A parasite Toxoplasma gondii, was long known to have reduced the fear of being hunted in rodents.
However, in a recent study it was found that the fear aversion was not cat-specific.
In a study published in Cell Reports on January 14, shows that the parasite reduces general anxiety in mice and hence makes them more prone to being preyed upon.
Toxoplasma gondii is an intestinal coccidium that parasitizes members of the cat family as definitive hosts and has a wide range of intermediate hosts, according to NCBI. It can also infect humans.
When a person becomes infected with the protozoan parasite, it forms cysts that can affect almost any part of the body, be it brain or the heart, and causes the disease toxoplasmosis.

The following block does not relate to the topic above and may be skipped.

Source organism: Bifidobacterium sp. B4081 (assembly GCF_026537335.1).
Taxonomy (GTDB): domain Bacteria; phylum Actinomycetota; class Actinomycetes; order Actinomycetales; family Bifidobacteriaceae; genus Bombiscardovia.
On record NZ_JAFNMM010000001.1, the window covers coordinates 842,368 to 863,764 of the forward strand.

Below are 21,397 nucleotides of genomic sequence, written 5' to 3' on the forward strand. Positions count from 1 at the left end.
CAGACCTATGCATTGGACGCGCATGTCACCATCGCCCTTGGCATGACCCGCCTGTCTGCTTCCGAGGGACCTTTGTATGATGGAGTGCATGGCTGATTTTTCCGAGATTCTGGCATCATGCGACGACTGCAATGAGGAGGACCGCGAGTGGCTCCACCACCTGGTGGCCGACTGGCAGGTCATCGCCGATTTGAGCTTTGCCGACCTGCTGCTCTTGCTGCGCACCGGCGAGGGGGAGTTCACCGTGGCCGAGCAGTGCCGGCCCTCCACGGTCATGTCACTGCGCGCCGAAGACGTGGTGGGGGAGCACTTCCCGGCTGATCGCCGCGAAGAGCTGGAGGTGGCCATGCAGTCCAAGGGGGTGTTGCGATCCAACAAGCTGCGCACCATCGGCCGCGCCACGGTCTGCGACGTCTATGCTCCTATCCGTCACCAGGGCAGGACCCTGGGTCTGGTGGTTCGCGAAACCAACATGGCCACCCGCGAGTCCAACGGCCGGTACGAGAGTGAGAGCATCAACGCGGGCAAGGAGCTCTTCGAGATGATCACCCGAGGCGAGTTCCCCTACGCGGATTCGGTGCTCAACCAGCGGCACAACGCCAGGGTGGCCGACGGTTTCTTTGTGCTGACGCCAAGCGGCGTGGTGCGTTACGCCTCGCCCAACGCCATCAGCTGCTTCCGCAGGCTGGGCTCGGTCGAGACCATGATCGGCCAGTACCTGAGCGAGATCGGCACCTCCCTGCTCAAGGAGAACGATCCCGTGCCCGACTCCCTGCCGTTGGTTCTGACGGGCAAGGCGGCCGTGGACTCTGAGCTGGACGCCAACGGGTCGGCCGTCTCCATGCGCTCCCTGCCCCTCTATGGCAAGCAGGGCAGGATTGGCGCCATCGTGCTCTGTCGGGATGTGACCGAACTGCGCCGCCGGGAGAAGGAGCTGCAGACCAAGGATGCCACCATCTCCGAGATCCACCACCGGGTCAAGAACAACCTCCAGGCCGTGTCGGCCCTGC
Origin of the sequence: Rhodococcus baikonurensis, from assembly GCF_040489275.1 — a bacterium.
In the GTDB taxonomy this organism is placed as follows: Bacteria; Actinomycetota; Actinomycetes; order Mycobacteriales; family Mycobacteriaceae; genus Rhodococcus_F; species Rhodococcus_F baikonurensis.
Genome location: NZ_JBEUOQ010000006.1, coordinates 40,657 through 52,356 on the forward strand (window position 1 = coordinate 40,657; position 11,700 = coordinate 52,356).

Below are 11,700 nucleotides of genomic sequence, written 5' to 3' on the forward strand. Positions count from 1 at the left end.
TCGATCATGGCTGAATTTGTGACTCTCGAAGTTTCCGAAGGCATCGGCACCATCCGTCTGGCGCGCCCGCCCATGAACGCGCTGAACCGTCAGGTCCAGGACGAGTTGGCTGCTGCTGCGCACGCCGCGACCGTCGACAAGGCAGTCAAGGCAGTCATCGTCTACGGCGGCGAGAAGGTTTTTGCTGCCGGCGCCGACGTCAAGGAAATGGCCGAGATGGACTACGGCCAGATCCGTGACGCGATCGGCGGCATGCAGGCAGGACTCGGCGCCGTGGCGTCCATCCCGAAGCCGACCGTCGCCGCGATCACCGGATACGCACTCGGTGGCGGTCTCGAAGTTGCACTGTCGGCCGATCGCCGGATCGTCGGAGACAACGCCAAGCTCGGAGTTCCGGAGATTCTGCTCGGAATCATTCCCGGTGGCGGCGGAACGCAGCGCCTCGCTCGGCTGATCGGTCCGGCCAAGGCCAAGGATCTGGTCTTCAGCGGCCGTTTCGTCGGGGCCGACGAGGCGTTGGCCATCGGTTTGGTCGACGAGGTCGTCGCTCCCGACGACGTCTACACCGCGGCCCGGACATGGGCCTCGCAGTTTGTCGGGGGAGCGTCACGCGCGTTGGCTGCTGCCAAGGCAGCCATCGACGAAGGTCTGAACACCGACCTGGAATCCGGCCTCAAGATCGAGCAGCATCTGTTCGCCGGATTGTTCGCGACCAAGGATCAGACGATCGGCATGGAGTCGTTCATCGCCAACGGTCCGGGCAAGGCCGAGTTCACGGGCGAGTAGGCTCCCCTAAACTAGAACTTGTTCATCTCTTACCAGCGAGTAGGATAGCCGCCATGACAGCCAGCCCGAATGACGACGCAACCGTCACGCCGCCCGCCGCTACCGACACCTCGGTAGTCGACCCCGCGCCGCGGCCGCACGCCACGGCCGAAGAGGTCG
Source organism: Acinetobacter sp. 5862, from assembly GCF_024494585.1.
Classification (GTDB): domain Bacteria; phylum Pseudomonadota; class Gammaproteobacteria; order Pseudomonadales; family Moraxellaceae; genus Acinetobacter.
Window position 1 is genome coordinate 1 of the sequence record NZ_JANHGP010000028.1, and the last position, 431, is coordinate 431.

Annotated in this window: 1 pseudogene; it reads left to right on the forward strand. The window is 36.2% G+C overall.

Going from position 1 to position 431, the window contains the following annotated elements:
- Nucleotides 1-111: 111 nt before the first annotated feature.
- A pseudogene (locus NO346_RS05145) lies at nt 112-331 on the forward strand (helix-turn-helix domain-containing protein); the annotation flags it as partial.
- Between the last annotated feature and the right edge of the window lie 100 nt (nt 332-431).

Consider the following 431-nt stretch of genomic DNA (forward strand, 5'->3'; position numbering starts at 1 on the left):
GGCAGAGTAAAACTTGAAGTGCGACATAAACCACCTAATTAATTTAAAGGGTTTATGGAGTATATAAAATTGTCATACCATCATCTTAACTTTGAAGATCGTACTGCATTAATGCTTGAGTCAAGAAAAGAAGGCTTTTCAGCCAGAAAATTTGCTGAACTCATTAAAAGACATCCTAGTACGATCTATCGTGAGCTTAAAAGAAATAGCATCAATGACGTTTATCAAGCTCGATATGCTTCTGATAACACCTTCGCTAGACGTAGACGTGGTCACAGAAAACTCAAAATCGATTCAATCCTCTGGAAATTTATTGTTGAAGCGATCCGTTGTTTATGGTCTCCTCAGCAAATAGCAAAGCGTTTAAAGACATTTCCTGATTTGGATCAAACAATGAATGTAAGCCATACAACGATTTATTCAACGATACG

The report summarizes that the decrease of “felid aversion” induced by the parasite, termed as “fatal attraction”, was interpreted as an “adaptive manipulation” by T. gondii. This earlier assertion was put to test in this study.
The researchers performed a “multiparametric analysis” of T. gondii-induced changes on the host behavior, physiology along with “parasite cyst load and distribution”.
The infected rodents displayed increased curiosity and exploration when put in challenging situations. These were also found to not discriminate between live and inert stimuli. Initial altered sociability result in an “altered ability” to adequately process signals that may represent “potential threats”.
Co-first author of the study Pierre-Mehdi Hammoudi of the University of Geneva said that these results were in “contrast with the prevailing idea” that the T. gondii’s “manipulation of host behaviour” specifically targeted “neural circuits responding to feline predators".
The study can be accessed in Cell Reports.